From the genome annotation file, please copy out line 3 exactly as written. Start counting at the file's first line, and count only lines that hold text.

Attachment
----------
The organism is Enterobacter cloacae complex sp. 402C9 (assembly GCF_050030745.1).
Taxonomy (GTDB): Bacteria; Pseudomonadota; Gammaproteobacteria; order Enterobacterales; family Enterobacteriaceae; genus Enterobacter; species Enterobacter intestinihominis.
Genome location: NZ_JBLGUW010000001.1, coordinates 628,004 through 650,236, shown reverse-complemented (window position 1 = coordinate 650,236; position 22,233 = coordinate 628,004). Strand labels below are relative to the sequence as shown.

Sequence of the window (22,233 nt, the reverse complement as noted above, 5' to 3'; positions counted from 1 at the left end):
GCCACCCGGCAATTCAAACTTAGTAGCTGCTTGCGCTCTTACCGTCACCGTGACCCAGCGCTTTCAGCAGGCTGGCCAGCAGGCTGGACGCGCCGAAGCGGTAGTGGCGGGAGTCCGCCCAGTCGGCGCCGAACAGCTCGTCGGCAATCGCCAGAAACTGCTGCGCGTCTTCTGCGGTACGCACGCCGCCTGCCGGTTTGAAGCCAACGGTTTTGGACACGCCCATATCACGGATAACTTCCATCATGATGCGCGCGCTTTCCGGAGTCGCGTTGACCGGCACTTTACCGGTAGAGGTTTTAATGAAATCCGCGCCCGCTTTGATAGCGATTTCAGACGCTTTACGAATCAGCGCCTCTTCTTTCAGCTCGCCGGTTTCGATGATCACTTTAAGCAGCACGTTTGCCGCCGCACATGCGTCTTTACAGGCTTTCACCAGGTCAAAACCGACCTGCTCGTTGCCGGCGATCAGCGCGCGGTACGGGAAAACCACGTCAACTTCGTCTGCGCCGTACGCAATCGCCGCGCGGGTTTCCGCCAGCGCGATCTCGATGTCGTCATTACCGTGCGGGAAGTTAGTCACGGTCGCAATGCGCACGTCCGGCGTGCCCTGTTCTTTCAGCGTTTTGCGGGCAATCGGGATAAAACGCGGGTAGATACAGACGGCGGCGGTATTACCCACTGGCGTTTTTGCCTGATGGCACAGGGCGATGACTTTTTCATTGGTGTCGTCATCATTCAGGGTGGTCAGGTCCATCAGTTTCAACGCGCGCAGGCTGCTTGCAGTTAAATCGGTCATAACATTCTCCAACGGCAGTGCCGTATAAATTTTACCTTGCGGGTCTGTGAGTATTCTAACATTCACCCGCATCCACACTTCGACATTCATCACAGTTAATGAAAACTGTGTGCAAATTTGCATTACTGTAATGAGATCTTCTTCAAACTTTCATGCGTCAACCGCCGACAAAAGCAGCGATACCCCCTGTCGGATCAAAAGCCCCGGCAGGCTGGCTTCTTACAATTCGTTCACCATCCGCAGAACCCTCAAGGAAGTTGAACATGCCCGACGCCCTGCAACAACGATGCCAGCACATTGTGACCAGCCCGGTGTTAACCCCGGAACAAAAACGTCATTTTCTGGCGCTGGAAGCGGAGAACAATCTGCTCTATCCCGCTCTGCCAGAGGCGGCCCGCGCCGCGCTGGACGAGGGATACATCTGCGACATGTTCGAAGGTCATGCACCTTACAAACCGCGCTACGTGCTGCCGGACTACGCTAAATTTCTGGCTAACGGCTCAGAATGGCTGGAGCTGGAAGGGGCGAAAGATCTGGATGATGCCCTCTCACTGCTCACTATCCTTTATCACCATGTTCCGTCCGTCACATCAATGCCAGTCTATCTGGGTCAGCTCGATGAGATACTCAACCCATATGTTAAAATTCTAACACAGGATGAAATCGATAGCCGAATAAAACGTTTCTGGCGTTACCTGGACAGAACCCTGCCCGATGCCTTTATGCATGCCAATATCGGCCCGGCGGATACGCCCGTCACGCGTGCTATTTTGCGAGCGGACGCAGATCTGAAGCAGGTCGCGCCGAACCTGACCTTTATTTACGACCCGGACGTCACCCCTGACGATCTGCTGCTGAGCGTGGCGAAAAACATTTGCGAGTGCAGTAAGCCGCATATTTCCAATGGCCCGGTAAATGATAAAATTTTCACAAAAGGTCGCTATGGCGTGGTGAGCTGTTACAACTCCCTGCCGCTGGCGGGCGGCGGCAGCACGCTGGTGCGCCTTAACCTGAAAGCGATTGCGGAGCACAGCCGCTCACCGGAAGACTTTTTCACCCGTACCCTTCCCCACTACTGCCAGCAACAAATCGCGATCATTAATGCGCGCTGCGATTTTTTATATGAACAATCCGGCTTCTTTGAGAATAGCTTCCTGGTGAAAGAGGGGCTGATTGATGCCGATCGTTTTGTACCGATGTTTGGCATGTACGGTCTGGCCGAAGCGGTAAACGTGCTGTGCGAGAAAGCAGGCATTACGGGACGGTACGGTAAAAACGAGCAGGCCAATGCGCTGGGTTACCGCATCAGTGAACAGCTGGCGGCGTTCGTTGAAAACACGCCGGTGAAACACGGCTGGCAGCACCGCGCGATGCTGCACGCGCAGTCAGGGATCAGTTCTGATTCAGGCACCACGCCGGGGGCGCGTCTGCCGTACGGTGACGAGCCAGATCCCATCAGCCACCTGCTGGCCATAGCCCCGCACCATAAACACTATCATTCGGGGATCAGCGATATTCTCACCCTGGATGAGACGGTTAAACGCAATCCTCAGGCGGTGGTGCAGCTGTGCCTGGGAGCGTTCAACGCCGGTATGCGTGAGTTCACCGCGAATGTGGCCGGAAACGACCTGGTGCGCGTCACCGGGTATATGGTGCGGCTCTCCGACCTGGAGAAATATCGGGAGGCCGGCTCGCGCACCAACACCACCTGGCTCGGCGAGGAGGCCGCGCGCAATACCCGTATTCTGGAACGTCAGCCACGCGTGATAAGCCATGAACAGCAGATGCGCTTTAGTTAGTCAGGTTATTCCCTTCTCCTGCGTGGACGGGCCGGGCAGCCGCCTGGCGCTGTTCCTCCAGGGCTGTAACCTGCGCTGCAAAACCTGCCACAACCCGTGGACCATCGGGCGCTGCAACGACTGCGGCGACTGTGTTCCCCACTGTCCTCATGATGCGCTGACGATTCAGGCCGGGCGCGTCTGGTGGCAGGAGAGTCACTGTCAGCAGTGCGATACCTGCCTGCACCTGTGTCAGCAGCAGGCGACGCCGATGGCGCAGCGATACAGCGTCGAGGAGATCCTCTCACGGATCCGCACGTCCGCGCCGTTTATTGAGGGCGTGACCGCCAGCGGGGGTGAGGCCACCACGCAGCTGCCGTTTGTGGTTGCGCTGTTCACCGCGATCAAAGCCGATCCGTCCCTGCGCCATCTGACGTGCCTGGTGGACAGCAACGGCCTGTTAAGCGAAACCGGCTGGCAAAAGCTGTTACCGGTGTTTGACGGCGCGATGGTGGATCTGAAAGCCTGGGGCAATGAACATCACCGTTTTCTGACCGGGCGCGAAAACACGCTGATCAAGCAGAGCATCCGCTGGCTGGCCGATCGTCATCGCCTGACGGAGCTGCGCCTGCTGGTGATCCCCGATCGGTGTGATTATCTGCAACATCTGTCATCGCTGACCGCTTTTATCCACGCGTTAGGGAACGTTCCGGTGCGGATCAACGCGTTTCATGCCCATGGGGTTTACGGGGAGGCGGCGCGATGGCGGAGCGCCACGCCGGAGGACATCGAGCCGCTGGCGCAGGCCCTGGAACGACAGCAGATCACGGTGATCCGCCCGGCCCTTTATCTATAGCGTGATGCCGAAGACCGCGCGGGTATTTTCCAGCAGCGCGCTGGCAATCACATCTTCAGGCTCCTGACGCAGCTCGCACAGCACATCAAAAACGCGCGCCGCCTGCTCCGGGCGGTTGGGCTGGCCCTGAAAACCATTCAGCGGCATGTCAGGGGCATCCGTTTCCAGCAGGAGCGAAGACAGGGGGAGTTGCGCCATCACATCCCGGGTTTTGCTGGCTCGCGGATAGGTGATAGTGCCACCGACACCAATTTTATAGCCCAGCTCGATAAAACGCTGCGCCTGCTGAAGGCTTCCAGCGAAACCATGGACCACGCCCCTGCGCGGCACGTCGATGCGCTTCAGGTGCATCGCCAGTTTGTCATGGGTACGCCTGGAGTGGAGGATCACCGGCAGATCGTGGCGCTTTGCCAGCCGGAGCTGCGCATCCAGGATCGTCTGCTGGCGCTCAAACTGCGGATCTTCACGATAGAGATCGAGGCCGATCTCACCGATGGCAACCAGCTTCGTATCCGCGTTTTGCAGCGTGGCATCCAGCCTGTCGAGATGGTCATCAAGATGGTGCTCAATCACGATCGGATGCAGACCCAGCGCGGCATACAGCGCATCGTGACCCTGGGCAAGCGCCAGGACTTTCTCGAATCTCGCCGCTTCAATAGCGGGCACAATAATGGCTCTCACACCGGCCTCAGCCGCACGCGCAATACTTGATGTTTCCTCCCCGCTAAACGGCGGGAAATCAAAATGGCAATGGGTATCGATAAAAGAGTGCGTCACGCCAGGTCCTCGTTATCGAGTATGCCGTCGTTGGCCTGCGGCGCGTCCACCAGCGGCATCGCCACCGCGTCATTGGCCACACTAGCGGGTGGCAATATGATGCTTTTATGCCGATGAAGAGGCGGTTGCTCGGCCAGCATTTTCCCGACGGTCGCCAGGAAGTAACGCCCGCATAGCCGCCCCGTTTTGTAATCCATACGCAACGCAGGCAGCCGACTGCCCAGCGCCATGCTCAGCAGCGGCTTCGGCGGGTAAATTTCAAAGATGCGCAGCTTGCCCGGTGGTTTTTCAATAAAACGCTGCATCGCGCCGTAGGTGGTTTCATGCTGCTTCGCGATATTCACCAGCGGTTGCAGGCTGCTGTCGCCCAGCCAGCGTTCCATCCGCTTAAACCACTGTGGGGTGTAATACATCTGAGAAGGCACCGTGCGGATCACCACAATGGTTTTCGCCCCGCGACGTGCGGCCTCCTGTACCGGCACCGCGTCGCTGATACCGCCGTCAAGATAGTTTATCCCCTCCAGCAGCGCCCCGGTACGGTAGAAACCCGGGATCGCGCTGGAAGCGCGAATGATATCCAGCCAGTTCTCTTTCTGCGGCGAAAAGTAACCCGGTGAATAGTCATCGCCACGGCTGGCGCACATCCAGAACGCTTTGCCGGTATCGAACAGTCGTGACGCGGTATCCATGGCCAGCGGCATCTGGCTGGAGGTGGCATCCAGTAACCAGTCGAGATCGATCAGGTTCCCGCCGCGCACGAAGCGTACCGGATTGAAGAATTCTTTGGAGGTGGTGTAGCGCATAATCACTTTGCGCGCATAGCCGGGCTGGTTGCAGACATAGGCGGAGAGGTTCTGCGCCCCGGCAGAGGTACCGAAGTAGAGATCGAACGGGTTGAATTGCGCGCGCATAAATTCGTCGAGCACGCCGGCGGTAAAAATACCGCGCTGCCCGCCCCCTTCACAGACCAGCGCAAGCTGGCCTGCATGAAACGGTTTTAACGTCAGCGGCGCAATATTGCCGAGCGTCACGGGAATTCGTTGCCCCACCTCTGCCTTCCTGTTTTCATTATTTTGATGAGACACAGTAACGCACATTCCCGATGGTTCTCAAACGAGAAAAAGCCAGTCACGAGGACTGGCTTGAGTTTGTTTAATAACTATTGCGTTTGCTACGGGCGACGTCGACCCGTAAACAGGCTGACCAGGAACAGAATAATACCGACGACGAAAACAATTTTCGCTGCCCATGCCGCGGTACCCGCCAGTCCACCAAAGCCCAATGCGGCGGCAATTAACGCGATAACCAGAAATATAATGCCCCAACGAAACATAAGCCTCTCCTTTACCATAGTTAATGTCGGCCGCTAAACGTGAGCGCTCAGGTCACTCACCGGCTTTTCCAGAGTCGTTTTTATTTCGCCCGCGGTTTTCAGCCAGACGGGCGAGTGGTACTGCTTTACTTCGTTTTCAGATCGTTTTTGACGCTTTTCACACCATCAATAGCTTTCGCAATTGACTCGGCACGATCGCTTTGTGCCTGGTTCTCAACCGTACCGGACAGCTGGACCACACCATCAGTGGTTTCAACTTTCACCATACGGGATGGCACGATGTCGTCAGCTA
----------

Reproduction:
Genome location: NZ_JBLGUW010000001.1, coordinates 628,004 through 650,236, shown reverse-complemented (window position 1 = coordinate 650,236; position 22,233 = coordinate 628,004). Strand labels below are relative to the sequence as shown.